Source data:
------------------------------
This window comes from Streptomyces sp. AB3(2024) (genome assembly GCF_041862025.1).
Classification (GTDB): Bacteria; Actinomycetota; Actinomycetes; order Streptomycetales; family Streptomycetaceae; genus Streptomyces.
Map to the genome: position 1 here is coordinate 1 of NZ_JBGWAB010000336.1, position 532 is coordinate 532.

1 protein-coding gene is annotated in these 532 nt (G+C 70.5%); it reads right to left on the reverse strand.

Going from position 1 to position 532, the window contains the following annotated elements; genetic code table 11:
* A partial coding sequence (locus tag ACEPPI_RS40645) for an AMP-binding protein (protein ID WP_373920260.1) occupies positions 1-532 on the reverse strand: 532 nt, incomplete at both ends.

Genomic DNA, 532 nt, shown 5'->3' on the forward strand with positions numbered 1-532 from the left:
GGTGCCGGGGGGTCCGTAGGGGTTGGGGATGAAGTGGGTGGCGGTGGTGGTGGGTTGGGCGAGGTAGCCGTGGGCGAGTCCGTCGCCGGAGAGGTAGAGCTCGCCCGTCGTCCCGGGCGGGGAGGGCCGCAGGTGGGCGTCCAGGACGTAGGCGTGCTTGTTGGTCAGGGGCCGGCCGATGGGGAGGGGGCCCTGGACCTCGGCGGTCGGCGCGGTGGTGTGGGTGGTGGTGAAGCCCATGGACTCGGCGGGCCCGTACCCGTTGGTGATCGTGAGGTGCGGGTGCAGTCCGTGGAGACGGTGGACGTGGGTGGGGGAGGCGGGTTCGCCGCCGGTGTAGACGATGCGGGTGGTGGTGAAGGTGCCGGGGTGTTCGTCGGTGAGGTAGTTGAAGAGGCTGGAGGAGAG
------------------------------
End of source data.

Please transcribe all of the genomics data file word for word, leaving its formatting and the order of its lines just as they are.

This window comes from Streptomyces sp. AB3(2024) (genome assembly GCF_041862025.1).
Classification (GTDB): Bacteria; Actinomycetota; Actinomycetes; order Streptomycetales; family Streptomycetaceae; genus Streptomyces.
Map to the genome: position 1 here is coordinate 1 of NZ_JBGWAB010000336.1, position 532 is coordinate 532.

1 protein-coding gene is annotated in these 532 nt (G+C 70.5%); it reads right to left on the reverse strand.

Going from position 1 to position 532, the window contains the following annotated elements; genetic code table 11:
* A partial coding sequence (locus tag ACEPPI_RS40645) for an AMP-binding protein (protein ID WP_373920260.1) occupies positions 1-532 on the reverse strand: 532 nt, incomplete at both ends.

Genomic DNA, 532 nt, shown 5'->3' on the forward strand with positions numbered 1-532 from the left:
GGTGCCGGGGGGTCCGTAGGGGTTGGGGATGAAGTGGGTGGCGGTGGTGGTGGGTTGGGCGAGGTAGCCGTGGGCGAGTCCGTCGCCGGAGAGGTAGAGCTCGCCCGTCGTCCCGGGCGGGGAGGGCCGCAGGTGGGCGTCCAGGACGTAGGCGTGCTTGTTGGTCAGGGGCCGGCCGATGGGGAGGGGGCCCTGGACCTCGGCGGTCGGCGCGGTGGTGTGGGTGGTGGTGAAGCCCATGGACTCGGCGGGCCCGTACCCGTTGGTGATCGTGAGGTGCGGGTGCAGTCCGTGGAGACGGTGGACGTGGGTGGGGGAGGCGGGTTCGCCGCCGGTGTAGACGATGCGGGTGGTGGTGAAGGTGCCGGGGTGTTCGTCGGTGAGGTAGTTGAAGAGGCTGGAGGAGAG